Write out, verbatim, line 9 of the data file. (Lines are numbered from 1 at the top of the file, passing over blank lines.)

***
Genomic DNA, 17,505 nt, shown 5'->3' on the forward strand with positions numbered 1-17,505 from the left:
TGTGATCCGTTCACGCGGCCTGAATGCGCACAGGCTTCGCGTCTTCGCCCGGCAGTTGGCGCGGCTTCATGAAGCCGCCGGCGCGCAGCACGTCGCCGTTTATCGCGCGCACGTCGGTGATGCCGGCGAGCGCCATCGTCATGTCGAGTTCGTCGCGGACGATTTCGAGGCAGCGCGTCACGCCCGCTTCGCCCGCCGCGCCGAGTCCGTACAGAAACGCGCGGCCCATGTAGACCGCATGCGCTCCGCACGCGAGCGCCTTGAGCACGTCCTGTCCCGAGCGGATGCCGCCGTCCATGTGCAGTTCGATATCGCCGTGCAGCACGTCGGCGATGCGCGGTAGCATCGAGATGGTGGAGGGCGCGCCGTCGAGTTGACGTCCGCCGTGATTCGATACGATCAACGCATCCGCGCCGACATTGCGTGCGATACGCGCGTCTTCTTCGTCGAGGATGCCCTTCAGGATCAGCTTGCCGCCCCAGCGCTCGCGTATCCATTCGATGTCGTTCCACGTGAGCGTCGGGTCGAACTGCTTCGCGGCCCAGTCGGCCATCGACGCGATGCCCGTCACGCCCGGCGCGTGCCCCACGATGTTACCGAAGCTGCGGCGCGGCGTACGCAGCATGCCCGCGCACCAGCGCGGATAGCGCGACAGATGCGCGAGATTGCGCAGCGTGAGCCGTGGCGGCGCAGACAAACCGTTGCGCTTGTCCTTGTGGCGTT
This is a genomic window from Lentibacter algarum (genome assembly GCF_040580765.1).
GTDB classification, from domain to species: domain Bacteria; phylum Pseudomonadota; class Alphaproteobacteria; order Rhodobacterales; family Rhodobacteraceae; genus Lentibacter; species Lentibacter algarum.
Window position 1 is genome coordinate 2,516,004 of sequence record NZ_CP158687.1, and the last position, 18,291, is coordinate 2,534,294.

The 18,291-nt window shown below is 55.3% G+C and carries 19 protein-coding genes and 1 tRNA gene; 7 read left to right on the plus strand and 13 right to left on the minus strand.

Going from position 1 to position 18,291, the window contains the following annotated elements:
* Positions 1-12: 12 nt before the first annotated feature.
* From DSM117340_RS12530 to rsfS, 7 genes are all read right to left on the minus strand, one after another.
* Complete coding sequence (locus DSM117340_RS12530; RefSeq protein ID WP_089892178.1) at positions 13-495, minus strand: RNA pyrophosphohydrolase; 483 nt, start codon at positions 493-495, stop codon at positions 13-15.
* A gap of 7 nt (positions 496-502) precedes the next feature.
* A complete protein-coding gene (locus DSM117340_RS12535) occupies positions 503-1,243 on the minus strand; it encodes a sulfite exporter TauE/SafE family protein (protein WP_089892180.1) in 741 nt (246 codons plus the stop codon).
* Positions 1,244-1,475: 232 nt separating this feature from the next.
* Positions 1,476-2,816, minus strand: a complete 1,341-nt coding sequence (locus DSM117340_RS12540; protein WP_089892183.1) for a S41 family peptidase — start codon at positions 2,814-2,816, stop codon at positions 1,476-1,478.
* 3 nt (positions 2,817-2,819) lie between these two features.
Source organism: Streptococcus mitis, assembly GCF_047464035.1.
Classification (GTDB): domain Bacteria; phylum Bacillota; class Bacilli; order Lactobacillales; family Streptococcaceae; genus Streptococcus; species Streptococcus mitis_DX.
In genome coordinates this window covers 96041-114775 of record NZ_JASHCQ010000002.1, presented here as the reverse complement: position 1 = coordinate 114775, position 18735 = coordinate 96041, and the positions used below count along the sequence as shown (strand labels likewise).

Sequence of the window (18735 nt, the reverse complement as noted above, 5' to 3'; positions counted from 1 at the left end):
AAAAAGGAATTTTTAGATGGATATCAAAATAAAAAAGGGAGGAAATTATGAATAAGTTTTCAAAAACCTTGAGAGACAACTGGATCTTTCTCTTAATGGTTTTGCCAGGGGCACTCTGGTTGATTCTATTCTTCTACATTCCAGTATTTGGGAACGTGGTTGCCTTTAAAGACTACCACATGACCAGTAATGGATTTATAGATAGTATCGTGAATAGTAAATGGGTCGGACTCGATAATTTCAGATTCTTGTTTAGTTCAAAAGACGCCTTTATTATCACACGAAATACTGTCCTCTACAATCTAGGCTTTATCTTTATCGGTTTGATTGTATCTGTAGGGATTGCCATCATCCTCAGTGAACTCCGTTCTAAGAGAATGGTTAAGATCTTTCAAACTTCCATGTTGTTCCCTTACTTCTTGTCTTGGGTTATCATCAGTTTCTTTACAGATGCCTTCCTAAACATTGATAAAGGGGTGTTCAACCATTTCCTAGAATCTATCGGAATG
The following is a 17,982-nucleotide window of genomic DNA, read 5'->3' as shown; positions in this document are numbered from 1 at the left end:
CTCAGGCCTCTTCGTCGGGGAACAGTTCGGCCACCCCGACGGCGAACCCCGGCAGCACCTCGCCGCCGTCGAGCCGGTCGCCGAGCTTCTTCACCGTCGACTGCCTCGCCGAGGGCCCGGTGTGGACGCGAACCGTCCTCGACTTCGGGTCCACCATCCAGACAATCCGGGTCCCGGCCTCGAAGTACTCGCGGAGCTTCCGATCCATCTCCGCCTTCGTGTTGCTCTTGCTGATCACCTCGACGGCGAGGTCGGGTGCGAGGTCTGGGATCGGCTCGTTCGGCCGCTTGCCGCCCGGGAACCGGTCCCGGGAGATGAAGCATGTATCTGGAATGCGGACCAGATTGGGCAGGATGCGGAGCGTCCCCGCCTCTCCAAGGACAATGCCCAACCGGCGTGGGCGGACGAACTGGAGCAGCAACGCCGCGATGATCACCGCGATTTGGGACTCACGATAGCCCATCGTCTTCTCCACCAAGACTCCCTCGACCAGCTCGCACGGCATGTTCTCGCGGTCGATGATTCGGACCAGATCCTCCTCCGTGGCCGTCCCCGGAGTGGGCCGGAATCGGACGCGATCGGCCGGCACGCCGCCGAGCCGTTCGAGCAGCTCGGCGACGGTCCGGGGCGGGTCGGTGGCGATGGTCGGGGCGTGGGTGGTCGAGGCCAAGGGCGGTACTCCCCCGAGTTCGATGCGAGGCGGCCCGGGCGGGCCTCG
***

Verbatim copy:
* From DSM117340_RS12530 to rsfS, 7 genes are all read right to left on the minus strand, one after another.